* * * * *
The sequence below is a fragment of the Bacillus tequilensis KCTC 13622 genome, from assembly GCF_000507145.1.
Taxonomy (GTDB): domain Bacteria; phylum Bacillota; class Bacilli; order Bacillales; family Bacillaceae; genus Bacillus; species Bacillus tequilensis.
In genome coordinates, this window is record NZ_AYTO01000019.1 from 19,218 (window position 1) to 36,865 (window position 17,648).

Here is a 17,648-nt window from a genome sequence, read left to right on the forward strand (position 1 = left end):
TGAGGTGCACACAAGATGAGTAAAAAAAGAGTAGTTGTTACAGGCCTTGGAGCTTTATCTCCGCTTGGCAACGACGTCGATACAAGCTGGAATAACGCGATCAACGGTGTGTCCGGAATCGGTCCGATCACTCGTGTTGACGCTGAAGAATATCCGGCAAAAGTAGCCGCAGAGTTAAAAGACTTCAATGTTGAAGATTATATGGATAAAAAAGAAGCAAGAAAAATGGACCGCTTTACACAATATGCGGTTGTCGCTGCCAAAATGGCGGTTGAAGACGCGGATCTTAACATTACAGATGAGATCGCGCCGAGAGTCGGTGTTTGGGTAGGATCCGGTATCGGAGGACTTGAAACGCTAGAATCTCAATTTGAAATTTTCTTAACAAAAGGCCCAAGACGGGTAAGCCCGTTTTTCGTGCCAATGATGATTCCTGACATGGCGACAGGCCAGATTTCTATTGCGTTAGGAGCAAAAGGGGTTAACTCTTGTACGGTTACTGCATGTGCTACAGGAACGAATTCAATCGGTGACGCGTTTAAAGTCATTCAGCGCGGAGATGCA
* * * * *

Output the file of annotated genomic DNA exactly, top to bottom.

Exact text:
The sequence below is a fragment of the Bacillus tequilensis KCTC 13622 genome, from assembly GCF_000507145.1.
Taxonomy (GTDB): domain Bacteria; phylum Bacillota; class Bacilli; order Bacillales; family Bacillaceae; genus Bacillus; species Bacillus tequilensis.
In genome coordinates, this window is record NZ_AYTO01000019.1 from 19,218 (window position 1) to 36,865 (window position 17,648).

Here is a 17,648-nt window from a genome sequence, read left to right on the forward strand (position 1 = left end):
TGAGGTGCACACAAGATGAGTAAAAAAAGAGTAGTTGTTACAGGCCTTGGAGCTTTATCTCCGCTTGGCAACGACGTCGATACAAGCTGGAATAACGCGATCAACGGTGTGTCCGGAATCGGTCCGATCACTCGTGTTGACGCTGAAGAATATCCGGCAAAAGTAGCCGCAGAGTTAAAAGACTTCAATGTTGAAGATTATATGGATAAAAAAGAAGCAAGAAAAATGGACCGCTTTACACAATATGCGGTTGTCGCTGCCAAAATGGCGGTTGAAGACGCGGATCTTAACATTACAGATGAGATCGCGCCGAGAGTCGGTGTTTGGGTAGGATCCGGTATCGGAGGACTTGAAACGCTAGAATCTCAATTTGAAATTTTCTTAACAAAAGGCCCAAGACGGGTAAGCCCGTTTTTCGTGCCAATGATGATTCCTGACATGGCGACAGGCCAGATTTCTATTGCGTTAGGAGCAAAAGGGGTTAACTCTTGTACGGTTACTGCATGTGCTACAGGAACGAATTCAATCGGTGACGCGTTTAAAGTCATTCAGCGCGGAGATGCA